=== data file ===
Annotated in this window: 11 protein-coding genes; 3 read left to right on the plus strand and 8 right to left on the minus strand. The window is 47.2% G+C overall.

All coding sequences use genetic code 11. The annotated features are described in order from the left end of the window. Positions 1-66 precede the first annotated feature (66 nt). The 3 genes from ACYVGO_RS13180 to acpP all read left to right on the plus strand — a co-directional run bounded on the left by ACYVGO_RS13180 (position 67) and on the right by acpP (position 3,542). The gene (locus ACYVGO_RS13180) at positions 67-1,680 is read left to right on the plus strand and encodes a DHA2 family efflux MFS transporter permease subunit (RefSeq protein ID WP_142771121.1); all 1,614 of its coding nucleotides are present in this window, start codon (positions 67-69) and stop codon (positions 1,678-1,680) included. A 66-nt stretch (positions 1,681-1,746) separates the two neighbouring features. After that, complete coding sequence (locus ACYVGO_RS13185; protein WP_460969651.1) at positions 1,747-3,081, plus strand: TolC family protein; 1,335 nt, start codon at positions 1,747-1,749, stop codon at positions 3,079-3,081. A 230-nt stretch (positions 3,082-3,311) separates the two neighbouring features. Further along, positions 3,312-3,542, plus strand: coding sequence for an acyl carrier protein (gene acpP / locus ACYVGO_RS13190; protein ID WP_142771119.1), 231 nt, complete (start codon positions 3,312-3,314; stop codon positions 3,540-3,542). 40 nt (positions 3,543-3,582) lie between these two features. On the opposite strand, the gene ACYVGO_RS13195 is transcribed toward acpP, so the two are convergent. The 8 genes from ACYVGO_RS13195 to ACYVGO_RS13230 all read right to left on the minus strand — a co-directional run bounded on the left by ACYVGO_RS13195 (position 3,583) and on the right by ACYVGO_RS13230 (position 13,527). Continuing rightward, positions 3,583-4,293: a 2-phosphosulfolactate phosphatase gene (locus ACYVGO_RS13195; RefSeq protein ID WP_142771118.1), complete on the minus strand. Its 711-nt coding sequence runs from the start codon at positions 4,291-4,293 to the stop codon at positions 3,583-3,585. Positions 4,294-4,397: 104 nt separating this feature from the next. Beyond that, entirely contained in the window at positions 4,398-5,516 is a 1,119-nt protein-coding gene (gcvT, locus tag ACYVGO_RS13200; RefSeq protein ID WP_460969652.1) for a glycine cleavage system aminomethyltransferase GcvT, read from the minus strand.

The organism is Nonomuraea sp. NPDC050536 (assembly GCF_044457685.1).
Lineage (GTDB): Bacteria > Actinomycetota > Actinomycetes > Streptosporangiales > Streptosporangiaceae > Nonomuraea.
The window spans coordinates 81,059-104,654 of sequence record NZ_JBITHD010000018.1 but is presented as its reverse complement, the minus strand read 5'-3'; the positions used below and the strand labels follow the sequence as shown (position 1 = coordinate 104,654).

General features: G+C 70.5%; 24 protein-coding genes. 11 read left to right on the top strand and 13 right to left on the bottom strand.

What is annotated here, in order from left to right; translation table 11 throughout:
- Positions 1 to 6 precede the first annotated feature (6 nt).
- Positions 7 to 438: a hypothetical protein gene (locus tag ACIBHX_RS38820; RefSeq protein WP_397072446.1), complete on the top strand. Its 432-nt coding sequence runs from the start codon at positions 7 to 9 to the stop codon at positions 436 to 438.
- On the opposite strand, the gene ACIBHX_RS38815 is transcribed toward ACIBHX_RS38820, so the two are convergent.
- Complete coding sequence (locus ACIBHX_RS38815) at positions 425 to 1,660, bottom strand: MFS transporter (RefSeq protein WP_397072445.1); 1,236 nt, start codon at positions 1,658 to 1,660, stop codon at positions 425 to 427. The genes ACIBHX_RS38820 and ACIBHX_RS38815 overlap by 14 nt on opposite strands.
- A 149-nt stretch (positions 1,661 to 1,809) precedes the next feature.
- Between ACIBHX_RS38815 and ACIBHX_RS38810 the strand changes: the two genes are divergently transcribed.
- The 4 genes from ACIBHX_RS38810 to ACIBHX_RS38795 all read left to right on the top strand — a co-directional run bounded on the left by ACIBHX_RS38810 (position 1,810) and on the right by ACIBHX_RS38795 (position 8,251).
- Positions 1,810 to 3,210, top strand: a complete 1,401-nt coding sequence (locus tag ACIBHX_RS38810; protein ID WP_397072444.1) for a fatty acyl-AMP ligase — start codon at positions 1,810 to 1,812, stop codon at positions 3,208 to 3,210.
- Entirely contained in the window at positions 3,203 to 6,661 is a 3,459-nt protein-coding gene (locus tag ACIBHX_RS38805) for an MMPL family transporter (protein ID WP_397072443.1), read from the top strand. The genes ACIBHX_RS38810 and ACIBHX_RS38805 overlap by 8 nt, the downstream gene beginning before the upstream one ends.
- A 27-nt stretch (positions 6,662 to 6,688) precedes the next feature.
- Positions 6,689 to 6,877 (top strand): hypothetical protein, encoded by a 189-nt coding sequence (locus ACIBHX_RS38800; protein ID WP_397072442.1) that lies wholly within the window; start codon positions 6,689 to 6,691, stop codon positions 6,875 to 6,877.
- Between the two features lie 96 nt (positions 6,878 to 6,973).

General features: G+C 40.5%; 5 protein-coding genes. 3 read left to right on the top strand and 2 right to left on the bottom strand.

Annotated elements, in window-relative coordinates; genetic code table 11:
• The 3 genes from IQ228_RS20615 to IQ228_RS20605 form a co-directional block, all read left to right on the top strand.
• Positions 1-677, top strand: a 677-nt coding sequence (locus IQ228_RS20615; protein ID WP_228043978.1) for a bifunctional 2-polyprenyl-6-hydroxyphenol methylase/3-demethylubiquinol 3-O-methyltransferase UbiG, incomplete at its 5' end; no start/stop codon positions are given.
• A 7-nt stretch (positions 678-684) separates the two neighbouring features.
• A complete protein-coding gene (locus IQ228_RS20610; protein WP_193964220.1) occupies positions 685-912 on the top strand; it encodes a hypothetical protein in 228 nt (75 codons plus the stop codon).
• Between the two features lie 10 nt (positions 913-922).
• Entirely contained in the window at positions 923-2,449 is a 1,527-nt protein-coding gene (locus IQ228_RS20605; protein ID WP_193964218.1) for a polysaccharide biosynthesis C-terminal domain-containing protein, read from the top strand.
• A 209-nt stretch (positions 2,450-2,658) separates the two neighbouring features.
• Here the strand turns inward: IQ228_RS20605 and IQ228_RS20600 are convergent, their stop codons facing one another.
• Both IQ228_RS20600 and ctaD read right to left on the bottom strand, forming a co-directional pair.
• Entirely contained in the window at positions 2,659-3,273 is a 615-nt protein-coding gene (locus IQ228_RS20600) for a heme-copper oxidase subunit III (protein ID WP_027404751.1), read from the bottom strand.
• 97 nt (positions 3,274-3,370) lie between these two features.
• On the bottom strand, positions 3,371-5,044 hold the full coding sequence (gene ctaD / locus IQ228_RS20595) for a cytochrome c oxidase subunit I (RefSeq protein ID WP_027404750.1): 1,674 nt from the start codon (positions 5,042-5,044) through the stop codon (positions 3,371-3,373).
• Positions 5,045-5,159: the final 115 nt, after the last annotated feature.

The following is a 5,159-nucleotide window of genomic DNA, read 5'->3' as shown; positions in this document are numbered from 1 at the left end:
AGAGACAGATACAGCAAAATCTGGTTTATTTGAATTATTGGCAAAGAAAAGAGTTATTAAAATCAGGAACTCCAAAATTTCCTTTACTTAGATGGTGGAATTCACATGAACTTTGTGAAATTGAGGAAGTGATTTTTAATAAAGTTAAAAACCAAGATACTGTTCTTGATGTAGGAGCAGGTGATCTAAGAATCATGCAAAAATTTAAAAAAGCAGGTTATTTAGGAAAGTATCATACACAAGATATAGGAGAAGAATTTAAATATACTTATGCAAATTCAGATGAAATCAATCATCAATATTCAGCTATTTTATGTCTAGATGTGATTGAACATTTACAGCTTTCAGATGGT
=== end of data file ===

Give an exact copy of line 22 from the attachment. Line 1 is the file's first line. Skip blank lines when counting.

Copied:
• The 3 genes from IQ228_RS20615 to IQ228_RS20605 form a co-directional block, all read left to right on the top strand.